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Lens Question

edited October 2015 Posted in » Nikon D3100 Forum
I've been interested in street and portrait photography.
I have a D3100, and I'm searching for a good lens that doesn't cost an arm and a leg.

Any help or suggestions?
Thanks

Comments

  • edited October 2015
    Best advice I've seen was to work for a while with the 18-55mm kit zoom, which is a decent lens, and go out and do the kind of thing you're interested in. Keep track of the focal length you're zooming to, and try to keep it at either 35mm or 50mm. Decide which of these focal lengths agrees most with your style, and then choose one of the two great bargains in prime lenses from Nikon: the 35mm f/1.8 DX lens, which is very good, and specific to the DX format, or the 50mm f/1.8 AFS G lens, which works on both full and crop frame cameras.

    The 35mm gives what would be described as a normal perspective, and the 50mm a short telephoto. For portraits many prefer the 50mm, which gives a nicer look to the out of focus areas, and is a nearly ideal focal length for indoor portraiture. The 35mm will give you good depth of field, and for street use might be preferred because it will make focusing less critical. If you are expecting to need substantial depth of field, and if the light is sufficient, you may find the kit zoom works pretty well on the street; maybe well enough.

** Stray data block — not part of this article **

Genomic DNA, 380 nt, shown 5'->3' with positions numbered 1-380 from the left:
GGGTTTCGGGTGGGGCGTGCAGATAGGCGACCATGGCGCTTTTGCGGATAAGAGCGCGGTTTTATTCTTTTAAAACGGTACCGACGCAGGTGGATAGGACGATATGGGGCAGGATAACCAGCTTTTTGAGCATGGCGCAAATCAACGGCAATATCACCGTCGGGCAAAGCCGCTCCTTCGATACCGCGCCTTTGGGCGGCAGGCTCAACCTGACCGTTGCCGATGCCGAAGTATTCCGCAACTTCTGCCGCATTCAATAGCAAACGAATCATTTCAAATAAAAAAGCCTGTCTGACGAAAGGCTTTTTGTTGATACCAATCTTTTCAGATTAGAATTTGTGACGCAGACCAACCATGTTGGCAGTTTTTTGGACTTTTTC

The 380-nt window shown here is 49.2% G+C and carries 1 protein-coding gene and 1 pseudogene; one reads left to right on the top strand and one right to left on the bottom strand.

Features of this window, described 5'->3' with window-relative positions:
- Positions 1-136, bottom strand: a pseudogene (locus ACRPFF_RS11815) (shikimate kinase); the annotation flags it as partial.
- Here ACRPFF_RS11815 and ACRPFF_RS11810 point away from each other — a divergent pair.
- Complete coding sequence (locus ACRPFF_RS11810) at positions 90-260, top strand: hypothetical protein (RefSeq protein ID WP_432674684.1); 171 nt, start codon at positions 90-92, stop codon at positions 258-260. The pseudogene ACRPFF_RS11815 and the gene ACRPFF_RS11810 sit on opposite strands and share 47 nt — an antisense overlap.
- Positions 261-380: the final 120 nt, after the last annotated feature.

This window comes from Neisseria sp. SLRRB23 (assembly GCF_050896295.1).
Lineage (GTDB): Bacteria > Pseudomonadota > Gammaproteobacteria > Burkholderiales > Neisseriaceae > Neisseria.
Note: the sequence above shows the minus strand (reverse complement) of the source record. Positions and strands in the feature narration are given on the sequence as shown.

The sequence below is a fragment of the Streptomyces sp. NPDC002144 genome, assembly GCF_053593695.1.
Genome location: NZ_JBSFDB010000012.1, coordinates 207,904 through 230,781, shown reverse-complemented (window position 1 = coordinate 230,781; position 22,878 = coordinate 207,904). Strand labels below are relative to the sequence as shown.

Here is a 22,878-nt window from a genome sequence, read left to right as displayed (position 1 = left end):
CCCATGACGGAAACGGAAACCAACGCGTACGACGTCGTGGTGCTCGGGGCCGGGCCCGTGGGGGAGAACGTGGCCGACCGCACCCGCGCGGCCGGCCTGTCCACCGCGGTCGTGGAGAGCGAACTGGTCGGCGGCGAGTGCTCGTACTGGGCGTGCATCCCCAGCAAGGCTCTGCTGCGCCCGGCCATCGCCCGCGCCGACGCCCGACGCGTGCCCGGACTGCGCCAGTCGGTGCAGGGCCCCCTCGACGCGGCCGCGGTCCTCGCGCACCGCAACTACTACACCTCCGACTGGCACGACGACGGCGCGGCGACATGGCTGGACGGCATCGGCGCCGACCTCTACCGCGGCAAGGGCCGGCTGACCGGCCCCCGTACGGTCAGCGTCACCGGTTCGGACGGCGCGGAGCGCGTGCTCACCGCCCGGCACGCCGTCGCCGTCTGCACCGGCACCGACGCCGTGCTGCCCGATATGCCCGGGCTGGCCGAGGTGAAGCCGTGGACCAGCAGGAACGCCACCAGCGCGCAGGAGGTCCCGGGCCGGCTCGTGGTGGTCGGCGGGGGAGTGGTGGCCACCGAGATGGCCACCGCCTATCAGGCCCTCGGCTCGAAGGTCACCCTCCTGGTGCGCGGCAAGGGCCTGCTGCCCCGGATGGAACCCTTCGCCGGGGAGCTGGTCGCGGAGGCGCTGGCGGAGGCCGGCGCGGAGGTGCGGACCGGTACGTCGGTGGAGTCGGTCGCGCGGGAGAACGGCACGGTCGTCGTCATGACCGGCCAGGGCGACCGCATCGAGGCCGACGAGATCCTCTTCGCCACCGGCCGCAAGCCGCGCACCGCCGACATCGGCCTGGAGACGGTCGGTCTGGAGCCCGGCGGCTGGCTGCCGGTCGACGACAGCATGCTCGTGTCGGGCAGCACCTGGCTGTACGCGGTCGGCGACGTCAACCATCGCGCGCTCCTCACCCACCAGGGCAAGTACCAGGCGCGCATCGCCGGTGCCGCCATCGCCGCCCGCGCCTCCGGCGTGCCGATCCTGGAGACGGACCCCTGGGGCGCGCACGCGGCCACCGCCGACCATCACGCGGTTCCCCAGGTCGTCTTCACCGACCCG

On DX format, an 85mm lens makes a very nice portrait length for closeup shots at some distance. It's a bit long for indoor work, but ideal for head shots and for outdoor portraits. The moderate telephoto length gives very shallow depth of field at wide apertures, and can make backgrounds just disappear. Nikon makes a couple that are pretty expensive but won't actually knock you to the floor in shock, and a couple that will.

    Another alternative that I've seen good reviews of is the 40mm f/2.8 macro. This can be had now for under $300. 40mm is a good normal everyday focal length for general use, splitting the difference between 35mm and 50mm, and this lens adds macro capability for extreme closeups. It's not the optimal length for nature macros because it must come very close to the subject, but it's doable, and it's a nice combination of features. Worth a look if you like that focal length.

    None of the primes mentioned here include vibration reduction. Most relatively short lenses hardly need it, but you do have to keep that in mind, as you will not be able to shoot at ridiculously low shutter speeds as one can with VR.

    There are other lenses of course, but those first two are relatively inexpensive and almost everyone who has used either is agreed that they are very very good. If you like the focal length, there is little if any reason to look further.

    For street photography, one might also like a wider angle, but so far there are not a lot of real bargains in Nikkor glass, and few primes from anyone. Your best bet here might be to stick with zooms, but when you get very wide, prices go up. If you find yourself gravitating toward the wide end of your kit zoom, start saving your pennies. There are some nice wide zooms out there, but they do not come cheap.
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